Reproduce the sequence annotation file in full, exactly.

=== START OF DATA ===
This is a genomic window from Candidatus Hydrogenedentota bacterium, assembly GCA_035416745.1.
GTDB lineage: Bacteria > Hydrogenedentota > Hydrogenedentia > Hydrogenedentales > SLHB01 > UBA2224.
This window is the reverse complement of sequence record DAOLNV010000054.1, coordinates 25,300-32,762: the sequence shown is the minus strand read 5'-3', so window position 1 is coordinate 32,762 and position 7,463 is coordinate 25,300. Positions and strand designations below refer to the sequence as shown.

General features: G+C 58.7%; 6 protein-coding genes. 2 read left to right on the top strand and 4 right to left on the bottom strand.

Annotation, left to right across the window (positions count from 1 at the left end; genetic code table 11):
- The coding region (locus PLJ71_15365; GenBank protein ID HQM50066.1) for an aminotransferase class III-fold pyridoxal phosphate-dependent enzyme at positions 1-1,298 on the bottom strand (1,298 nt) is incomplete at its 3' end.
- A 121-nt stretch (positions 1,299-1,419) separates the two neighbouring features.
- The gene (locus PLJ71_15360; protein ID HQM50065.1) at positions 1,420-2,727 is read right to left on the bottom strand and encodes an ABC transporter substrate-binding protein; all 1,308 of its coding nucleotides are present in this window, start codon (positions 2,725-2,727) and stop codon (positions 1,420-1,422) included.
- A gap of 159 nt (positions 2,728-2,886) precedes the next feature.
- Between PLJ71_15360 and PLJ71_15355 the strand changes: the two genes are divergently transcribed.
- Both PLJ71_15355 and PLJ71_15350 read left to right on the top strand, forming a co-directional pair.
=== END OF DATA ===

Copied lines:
This is a genomic window from Candidatus Hydrogenedentota bacterium, assembly GCA_035416745.1.
GTDB lineage: Bacteria > Hydrogenedentota > Hydrogenedentia > Hydrogenedentales > SLHB01 > UBA2224.
This window is the reverse complement of sequence record DAOLNV010000054.1, coordinates 25,300-32,762: the sequence shown is the minus strand read 5'-3', so window position 1 is coordinate 32,762 and position 7,463 is coordinate 25,300. Positions and strand designations below refer to the sequence as shown.

General features: G+C 58.7%; 6 protein-coding genes. 2 read left to right on the top strand and 4 right to left on the bottom strand.

Annotation, left to right across the window (positions count from 1 at the left end; genetic code table 11):
- The coding region (locus PLJ71_15365; GenBank protein ID HQM50066.1) for an aminotransferase class III-fold pyridoxal phosphate-dependent enzyme at positions 1-1,298 on the bottom strand (1,298 nt) is incomplete at its 3' end.
- A 121-nt stretch (positions 1,299-1,419) separates the two neighbouring features.
- The gene (locus PLJ71_15360; protein ID HQM50065.1) at positions 1,420-2,727 is read right to left on the bottom strand and encodes an ABC transporter substrate-binding protein; all 1,308 of its coding nucleotides are present in this window, start codon (positions 2,725-2,727) and stop codon (positions 1,420-1,422) included.
- A gap of 159 nt (positions 2,728-2,886) precedes the next feature.
- Between PLJ71_15360 and PLJ71_15355 the strand changes: the two genes are divergently transcribed.
- Both PLJ71_15355 and PLJ71_15350 read left to right on the top strand, forming a co-directional pair.